Easily retrieve windows Wi-Fi passwords from the command line

The Typical Offsite Meeting

We've all been there. You just arrived at an offsite meeting. The client directs you to the conference room where you'll be spending the better part of your day. Laid out before you, as part of their welcome spread, is a platter of bagels and muffins, luke-warm coffee, and on the whiteboard, the guest Wi-Fi password.

After spending the first few minutes setting up your impromptu work station, you connect to the guest Wi-Fi network in order to get your client presentation ready. The client erases the whiteboard that doubles as the screen for the projector.

Enter your late co-worker.

Right as you're about to start presenting, your co-worker is frantically trying to connect to all the available Wi-Fi networks. You want to help, but you don't remember the random sports team that was in the password that has since been erased from the board. Was the password go_R@MS_123 or g0_RAMS_123?

We're going to create a script to run the next time this happens that will easily output the saved Wi-Fi network's password so that you can discretely save your co-worker (again).

Wi-Fi Password Retrieval Script

To get started, open your favorite text editor, create a new file, and paste in the entire script shown below.


# -----------  SET COLORS  -----------

# Helper Function to get stored Wi-Fi network SSIDs
# --------------------------------------------------------------------------
getwifinetworks() {
    echo "#    "
    echo "#    Saved Network SSIDs"
    echo "#    -------------------"
    netsh wlan show profiles | findstr All | sed "s/    All User Profile     : /${COLOR_RESET}#    ${COLOR_CYAN}/"
    echo "${COLOR_RESET}#    -------------------"
    echo "#    "

# Get password of stored Wi-Fi network by SSID.
# --------------------------------------------------------------------------
# Display list of stored SSIDs

# Prompt user for Wi-Fi SSID
echo "#    Enter the network name (SSID)"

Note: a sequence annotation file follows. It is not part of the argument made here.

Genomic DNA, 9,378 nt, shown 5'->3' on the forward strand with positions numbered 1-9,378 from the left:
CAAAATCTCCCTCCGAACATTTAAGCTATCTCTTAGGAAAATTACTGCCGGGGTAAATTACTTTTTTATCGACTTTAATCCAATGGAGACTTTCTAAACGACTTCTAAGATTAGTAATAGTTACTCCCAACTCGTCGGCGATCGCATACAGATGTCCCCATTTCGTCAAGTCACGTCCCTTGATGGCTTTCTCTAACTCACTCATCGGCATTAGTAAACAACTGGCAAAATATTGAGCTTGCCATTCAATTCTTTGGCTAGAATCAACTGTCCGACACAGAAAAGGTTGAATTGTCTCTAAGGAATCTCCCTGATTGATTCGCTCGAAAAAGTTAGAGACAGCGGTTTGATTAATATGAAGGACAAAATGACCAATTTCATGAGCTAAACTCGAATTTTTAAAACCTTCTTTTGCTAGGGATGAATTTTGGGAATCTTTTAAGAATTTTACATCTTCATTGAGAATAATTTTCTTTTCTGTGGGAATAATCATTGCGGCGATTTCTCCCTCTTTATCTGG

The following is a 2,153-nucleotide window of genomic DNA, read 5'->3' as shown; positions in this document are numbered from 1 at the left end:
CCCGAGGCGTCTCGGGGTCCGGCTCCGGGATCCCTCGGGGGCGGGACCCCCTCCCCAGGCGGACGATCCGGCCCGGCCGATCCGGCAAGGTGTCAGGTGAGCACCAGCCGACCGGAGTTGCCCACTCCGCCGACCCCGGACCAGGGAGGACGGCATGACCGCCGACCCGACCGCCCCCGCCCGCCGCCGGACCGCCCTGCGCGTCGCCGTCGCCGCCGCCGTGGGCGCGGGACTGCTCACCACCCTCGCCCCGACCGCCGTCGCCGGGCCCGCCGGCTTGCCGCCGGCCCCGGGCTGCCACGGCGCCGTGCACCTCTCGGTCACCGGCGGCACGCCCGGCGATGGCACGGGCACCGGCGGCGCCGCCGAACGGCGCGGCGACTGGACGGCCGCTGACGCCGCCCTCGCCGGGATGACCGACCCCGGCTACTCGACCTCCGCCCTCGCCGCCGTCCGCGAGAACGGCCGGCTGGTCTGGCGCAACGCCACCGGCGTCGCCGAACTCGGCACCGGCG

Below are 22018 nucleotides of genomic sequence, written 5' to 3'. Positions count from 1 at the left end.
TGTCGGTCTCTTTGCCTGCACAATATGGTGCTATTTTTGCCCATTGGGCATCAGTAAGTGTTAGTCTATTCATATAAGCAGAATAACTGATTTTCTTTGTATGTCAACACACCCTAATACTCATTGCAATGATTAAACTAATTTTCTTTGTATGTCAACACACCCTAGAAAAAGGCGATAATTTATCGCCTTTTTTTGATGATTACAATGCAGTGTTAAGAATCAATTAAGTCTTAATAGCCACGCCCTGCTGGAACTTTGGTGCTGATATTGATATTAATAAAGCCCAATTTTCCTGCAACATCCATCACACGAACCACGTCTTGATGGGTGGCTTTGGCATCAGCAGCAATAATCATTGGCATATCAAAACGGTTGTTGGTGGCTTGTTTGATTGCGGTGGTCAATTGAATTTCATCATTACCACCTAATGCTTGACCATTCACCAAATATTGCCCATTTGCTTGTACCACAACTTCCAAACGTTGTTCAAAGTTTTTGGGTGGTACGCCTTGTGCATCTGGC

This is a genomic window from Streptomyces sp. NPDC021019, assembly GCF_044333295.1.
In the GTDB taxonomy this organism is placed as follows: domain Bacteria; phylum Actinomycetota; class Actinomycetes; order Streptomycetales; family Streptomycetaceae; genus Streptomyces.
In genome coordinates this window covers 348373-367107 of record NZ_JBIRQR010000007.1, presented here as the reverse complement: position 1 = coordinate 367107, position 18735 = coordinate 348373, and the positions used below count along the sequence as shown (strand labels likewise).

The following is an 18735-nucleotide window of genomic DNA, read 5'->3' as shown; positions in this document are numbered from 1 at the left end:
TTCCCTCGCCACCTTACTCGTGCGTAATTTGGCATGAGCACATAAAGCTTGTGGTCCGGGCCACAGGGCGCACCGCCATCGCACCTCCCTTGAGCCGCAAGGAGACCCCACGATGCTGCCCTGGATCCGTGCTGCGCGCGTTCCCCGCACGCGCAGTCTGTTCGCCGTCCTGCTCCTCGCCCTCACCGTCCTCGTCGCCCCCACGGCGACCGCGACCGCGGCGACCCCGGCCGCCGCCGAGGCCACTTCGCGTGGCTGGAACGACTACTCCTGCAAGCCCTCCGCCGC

echo "#    from the list above: "
echo "#    "
read -e -p "#    SSID: ${COLOR_CYAN}" SSID

# If SSID is empty, exit early
if [ -z "$SSID" ]; then
    echo "${COLOR_RESET}#    "
    echo "#    ${COLOR_RED}An SSID is required. Please try again.${COLOR_RESET}"
    pass=$(netsh wlan show profile name="$SSID" key=clear | findstr Key)

    # If password is empty, notify user they may need
    # elevated privileges
    if [ -z "$pass" ]; then
        echo "${COLOR_RESET}#    "
        echo "#    ${COLOR_RED}If the network SSID appeared in the list above,${COLOR_RESET}"
        echo "#    ${COLOR_RED}fetching the password may require elevated privileges.${COLOR_RESET}"
        echo "#    "
        echo "#    ${COLOR_YELLOW}Open a new prompt with administrator rights${COLOR_RESET}"
        echo "#    ${COLOR_YELLOW}and try running the 'getwifipassword' command again.${COLOR_RESET}"
        echo "#    ${COLOR_YELLOW}Otherwise, the password is not stored on this device.${COLOR_RESET}"
        echo "${COLOR_RESET}#    "
        echo "#    Password for '${SSID}':"
        echo "#    -----------------------------"
        echo "#   " $pass | sed "s/Key Content : /${COLOR_GREEN}/"
        echo "${COLOR_RESET}#    -----------------------------"

Save the file as getwifipassword.sh. You will want to save the script in a location that you can easily access from the command line. Alternatively, you can save the file at the location of your choosing and create an alias.

If you're lazy, you can download the script directly from GitHub.


To launch the interactive prompt, simply open Command Prompt (or Git Bash, or whatever your terminal of choice happens to be) and call the script (or use the alias).

# Command Prompt
C:\Users\MartyMcfly>bash /path/to/getwifipassword.sh

# ====
#  OR
# ====

# Git Bash
bash /path/to/getwifipassword.sh

When the prompt loads, you will be shown a list of saved network SSIDs. The SSID list may not include all of saved networks depending on the security settings on your computer.

Enter the SSID you would like to retrive the password for by typing the SSID name exactly as it appears in the list, then press Enter.

#    Saved Network SSIDs
#    -------------------
#    CompanyGuestPortal
#    Home_Network
#    -------------------
#    Enter the network name (SSID)
#    from the list above:
#    SSID:

The prompt will output the stored network password, if it exists.

Note that some Wi-Fi passwords will require elevated privileges to access. Open a new prompt with administrator rights and try running the command again.

Create a Bash Alias

If you use Bash, you may set up an alias to call the script from anywhere instead of having to navigate to the directory where you saved the script.

To create the alias, open your .bashrc file (or create one if it does not already exist with touch ~/.bashrc). Copy and paste in the function below. Then, to call the script from anywhere, simply enter getwifipassword on your command line.

# .bashrc

# ... previous lines ...

function getwifipassword() {
alias getwifipassword=getwifipassword